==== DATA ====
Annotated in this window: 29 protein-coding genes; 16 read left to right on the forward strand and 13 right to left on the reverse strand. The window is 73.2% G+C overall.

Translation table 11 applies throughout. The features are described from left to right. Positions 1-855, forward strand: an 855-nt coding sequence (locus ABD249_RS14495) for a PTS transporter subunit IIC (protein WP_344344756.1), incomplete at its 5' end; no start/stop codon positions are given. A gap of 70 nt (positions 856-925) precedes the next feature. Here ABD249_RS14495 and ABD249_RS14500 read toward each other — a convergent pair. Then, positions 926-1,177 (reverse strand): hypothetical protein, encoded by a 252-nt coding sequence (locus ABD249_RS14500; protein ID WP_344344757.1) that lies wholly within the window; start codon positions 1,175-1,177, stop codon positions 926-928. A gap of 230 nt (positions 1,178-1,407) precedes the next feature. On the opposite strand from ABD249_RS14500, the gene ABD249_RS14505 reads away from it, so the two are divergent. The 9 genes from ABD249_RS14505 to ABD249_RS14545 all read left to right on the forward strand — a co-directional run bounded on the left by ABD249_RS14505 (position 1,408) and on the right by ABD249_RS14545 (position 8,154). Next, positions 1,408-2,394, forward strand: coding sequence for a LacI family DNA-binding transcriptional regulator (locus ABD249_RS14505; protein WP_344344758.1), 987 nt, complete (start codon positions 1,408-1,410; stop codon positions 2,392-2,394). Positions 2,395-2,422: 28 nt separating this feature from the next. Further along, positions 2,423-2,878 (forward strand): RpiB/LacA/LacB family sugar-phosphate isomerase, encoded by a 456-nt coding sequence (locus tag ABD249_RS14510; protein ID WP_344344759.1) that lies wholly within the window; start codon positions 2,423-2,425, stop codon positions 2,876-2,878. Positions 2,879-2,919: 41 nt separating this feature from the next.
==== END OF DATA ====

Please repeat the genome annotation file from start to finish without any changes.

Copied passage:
Annotated in this window: 29 protein-coding genes; 16 read left to right on the forward strand and 13 right to left on the reverse strand. The window is 73.2% G+C overall.

Translation table 11 applies throughout. The features are described from left to right. Positions 1-855, forward strand: an 855-nt coding sequence (locus ABD249_RS14495) for a PTS transporter subunit IIC (protein WP_344344756.1), incomplete at its 5' end; no start/stop codon positions are given. A gap of 70 nt (positions 856-925) precedes the next feature. Here ABD249_RS14495 and ABD249_RS14500 read toward each other — a convergent pair. Then, positions 926-1,177 (reverse strand): hypothetical protein, encoded by a 252-nt coding sequence (locus ABD249_RS14500; protein ID WP_344344757.1) that lies wholly within the window; start codon positions 1,175-1,177, stop codon positions 926-928. A gap of 230 nt (positions 1,178-1,407) precedes the next feature. On the opposite strand from ABD249_RS14500, the gene ABD249_RS14505 reads away from it, so the two are divergent. The 9 genes from ABD249_RS14505 to ABD249_RS14545 all read left to right on the forward strand — a co-directional run bounded on the left by ABD249_RS14505 (position 1,408) and on the right by ABD249_RS14545 (position 8,154). Next, positions 1,408-2,394, forward strand: coding sequence for a LacI family DNA-binding transcriptional regulator (locus ABD249_RS14505; protein WP_344344758.1), 987 nt, complete (start codon positions 1,408-1,410; stop codon positions 2,392-2,394). Positions 2,395-2,422: 28 nt separating this feature from the next. Further along, positions 2,423-2,878 (forward strand): RpiB/LacA/LacB family sugar-phosphate isomerase, encoded by a 456-nt coding sequence (locus tag ABD249_RS14510; protein ID WP_344344759.1) that lies wholly within the window; start codon positions 2,423-2,425, stop codon positions 2,876-2,878. Positions 2,879-2,919: 41 nt separating this feature from the next.